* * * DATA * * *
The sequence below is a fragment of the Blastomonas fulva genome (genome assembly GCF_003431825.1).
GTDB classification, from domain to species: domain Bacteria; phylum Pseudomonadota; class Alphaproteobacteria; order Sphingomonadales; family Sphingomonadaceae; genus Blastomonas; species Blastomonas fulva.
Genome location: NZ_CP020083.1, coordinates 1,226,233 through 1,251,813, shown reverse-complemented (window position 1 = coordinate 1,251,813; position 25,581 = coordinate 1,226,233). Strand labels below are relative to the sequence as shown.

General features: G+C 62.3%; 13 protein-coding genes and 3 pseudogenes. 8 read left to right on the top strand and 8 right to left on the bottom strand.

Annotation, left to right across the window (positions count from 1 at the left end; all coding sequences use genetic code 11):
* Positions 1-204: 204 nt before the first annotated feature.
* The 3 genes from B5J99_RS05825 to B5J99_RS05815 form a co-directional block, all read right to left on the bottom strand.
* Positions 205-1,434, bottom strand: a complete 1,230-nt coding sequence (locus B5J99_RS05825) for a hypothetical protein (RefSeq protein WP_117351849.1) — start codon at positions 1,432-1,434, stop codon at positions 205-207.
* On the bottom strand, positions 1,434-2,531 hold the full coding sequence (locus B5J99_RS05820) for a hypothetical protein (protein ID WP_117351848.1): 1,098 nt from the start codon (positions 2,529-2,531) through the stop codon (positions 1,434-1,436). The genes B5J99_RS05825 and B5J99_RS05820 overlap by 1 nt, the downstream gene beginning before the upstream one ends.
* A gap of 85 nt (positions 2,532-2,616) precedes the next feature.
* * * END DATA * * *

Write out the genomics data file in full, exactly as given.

The sequence below is a fragment of the Blastomonas fulva genome (genome assembly GCF_003431825.1).
GTDB classification, from domain to species: domain Bacteria; phylum Pseudomonadota; class Alphaproteobacteria; order Sphingomonadales; family Sphingomonadaceae; genus Blastomonas; species Blastomonas fulva.
Genome location: NZ_CP020083.1, coordinates 1,226,233 through 1,251,813, shown reverse-complemented (window position 1 = coordinate 1,251,813; position 25,581 = coordinate 1,226,233). Strand labels below are relative to the sequence as shown.

General features: G+C 62.3%; 13 protein-coding genes and 3 pseudogenes. 8 read left to right on the top strand and 8 right to left on the bottom strand.

Annotation, left to right across the window (positions count from 1 at the left end; all coding sequences use genetic code 11):
* Positions 1-204: 204 nt before the first annotated feature.
* The 3 genes from B5J99_RS05825 to B5J99_RS05815 form a co-directional block, all read right to left on the bottom strand.
* Positions 205-1,434, bottom strand: a complete 1,230-nt coding sequence (locus B5J99_RS05825) for a hypothetical protein (RefSeq protein WP_117351849.1) — start codon at positions 1,432-1,434, stop codon at positions 205-207.
* On the bottom strand, positions 1,434-2,531 hold the full coding sequence (locus B5J99_RS05820) for a hypothetical protein (protein ID WP_117351848.1): 1,098 nt from the start codon (positions 2,529-2,531) through the stop codon (positions 1,434-1,436). The genes B5J99_RS05825 and B5J99_RS05820 overlap by 1 nt, the downstream gene beginning before the upstream one ends.
* A gap of 85 nt (positions 2,532-2,616) precedes the next feature.